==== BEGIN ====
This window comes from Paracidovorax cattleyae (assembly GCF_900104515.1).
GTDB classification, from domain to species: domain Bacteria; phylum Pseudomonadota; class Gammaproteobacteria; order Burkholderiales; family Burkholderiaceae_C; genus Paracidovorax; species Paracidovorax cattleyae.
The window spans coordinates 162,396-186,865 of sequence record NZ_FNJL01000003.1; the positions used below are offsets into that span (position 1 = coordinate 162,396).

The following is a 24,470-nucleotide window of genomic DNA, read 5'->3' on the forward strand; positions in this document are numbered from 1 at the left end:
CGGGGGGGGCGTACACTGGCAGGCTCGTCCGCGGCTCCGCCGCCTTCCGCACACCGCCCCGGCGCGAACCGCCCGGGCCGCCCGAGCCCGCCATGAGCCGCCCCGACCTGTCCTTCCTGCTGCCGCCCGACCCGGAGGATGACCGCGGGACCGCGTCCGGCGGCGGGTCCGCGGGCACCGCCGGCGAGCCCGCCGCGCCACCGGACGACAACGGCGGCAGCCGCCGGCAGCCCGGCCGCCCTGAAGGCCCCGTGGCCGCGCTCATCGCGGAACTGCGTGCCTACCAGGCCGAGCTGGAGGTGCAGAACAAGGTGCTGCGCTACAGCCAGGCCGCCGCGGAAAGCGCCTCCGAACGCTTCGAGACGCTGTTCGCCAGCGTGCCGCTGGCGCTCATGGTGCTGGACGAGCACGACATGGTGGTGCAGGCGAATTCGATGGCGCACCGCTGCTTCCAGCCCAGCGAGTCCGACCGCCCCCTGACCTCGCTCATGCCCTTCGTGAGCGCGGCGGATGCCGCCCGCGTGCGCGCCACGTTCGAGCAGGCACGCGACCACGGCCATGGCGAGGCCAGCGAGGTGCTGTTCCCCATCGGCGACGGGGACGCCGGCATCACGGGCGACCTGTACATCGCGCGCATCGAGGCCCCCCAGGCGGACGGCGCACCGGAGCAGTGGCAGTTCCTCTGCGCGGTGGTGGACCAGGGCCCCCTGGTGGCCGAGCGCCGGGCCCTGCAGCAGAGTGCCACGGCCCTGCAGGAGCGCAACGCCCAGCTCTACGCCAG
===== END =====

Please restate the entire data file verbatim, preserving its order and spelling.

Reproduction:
This window comes from Paracidovorax cattleyae (assembly GCF_900104515.1).
GTDB classification, from domain to species: domain Bacteria; phylum Pseudomonadota; class Gammaproteobacteria; order Burkholderiales; family Burkholderiaceae_C; genus Paracidovorax; species Paracidovorax cattleyae.
The window spans coordinates 162,396-186,865 of sequence record NZ_FNJL01000003.1; the positions used below are offsets into that span (position 1 = coordinate 162,396).

The following is a 24,470-nucleotide window of genomic DNA, read 5'->3' on the forward strand; positions in this document are numbered from 1 at the left end:
CGGGGGGGGCGTACACTGGCAGGCTCGTCCGCGGCTCCGCCGCCTTCCGCACACCGCCCCGGCGCGAACCGCCCGGGCCGCCCGAGCCCGCCATGAGCCGCCCCGACCTGTCCTTCCTGCTGCCGCCCGACCCGGAGGATGACCGCGGGACCGCGTCCGGCGGCGGGTCCGCGGGCACCGCCGGCGAGCCCGCCGCGCCACCGGACGACAACGGCGGCAGCCGCCGGCAGCCCGGCCGCCCTGAAGGCCCCGTGGCCGCGCTCATCGCGGAACTGCGTGCCTACCAGGCCGAGCTGGAGGTGCAGAACAAGGTGCTGCGCTACAGCCAGGCCGCCGCGGAAAGCGCCTCCGAACGCTTCGAGACGCTGTTCGCCAGCGTGCCGCTGGCGCTCATGGTGCTGGACGAGCACGACATGGTGGTGCAGGCGAATTCGATGGCGCACCGCTGCTTCCAGCCCAGCGAGTCCGACCGCCCCCTGACCTCGCTCATGCCCTTCGTGAGCGCGGCGGATGCCGCCCGCGTGCGCGCCACGTTCGAGCAGGCACGCGACCACGGCCATGGCGAGGCCAGCGAGGTGCTGTTCCCCATCGGCGACGGGGACGCCGGCATCACGGGCGACCTGTACATCGCGCGCATCGAGGCCCCCCAGGCGGACGGCGCACCGGAGCAGTGGCAGTTCCTCTGCGCGGTGGTGGACCAGGGCCCCCTGGTGGCCGAGCGCCGGGCCCTGCAGCAGAGTGCCACGGCCCTGCAGGAGCGCAACGCCCAGCTCTACGCCAG